Symbolism and Death: Class-based Ritualised Performance in the Basukuma Burial Ceremonies

Emmanuel Kilatu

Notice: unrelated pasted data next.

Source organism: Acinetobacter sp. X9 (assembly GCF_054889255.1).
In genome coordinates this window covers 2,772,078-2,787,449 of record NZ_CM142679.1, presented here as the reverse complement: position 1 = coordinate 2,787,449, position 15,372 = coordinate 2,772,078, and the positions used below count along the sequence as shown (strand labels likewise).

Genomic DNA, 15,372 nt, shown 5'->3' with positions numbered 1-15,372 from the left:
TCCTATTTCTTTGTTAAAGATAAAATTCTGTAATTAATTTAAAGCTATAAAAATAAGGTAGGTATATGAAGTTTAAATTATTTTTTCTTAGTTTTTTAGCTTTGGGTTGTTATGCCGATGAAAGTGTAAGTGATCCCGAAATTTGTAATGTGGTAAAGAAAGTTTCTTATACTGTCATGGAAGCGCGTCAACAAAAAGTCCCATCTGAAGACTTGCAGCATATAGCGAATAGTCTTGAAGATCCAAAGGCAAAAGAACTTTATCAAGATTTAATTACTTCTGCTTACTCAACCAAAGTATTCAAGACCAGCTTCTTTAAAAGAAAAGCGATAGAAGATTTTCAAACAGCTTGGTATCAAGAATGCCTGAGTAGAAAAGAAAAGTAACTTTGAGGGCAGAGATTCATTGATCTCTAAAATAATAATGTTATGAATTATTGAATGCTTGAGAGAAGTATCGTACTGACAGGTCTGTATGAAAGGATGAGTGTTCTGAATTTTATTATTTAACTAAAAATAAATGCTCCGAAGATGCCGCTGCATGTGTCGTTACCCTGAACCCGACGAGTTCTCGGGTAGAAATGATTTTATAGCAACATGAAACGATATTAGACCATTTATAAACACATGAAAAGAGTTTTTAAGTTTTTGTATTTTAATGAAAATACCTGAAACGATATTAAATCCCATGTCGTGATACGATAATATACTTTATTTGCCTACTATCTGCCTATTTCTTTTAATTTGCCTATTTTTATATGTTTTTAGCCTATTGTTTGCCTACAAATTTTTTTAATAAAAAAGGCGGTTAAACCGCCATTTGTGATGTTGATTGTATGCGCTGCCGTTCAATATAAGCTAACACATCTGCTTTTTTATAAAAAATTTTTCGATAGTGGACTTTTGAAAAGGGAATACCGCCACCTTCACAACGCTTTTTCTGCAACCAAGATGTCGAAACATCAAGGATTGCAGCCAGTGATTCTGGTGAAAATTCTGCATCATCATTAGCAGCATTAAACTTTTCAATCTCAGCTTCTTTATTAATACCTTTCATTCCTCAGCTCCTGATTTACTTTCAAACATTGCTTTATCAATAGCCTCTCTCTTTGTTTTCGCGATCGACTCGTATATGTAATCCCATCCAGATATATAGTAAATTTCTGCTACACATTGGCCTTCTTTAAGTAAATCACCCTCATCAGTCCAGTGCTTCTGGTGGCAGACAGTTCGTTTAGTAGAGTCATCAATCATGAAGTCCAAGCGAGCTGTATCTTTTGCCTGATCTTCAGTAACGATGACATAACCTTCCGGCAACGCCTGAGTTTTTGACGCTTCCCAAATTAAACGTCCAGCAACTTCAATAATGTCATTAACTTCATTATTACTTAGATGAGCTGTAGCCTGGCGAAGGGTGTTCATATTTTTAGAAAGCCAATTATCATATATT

Guided by a Marxist perspective on literature, and Muleka’s Performer-centrism, this paper highlights and discusses different manifestations or gestures that covertly suggest   that there are elements of classes in some of the burial ceremonies, which are accompanied by performances among the Basukuma ethnic group of Tanzania. It reports the findings of a study whose data were collected using interviews held with respondents selected via snowball sampling. Note-taking served as a prominent data collection tool. Documentary review supplemented interviews, especially to collect data  on  the  traditions  of the  Basukuma  as one of  the  ethnic  groups  in Tanzania  found  predominantly in the Lake Victoria Zone. The study found that the burial ceremonies of the Basukuma are class conscious as manifested by their symbolic, incantatory, and invocatory performances. Indeed, when chiefs, singers, breech-birth and twins die, their burials require special burial  ritual  performances  such as incantations, invocations  and  symbols  that   differentiate them from  other  rank and file individuals whose burial  ceremonies lack fanfares characterising  privileged individuals. Overall, these  burial  ceremonies  graced  by  symbolic gestures  among  the Basukuma also help  to  unify  the  community  since  individuals define themselves in terms of who they are and  what  to expect  from  them  and  the  community  as  a whole.

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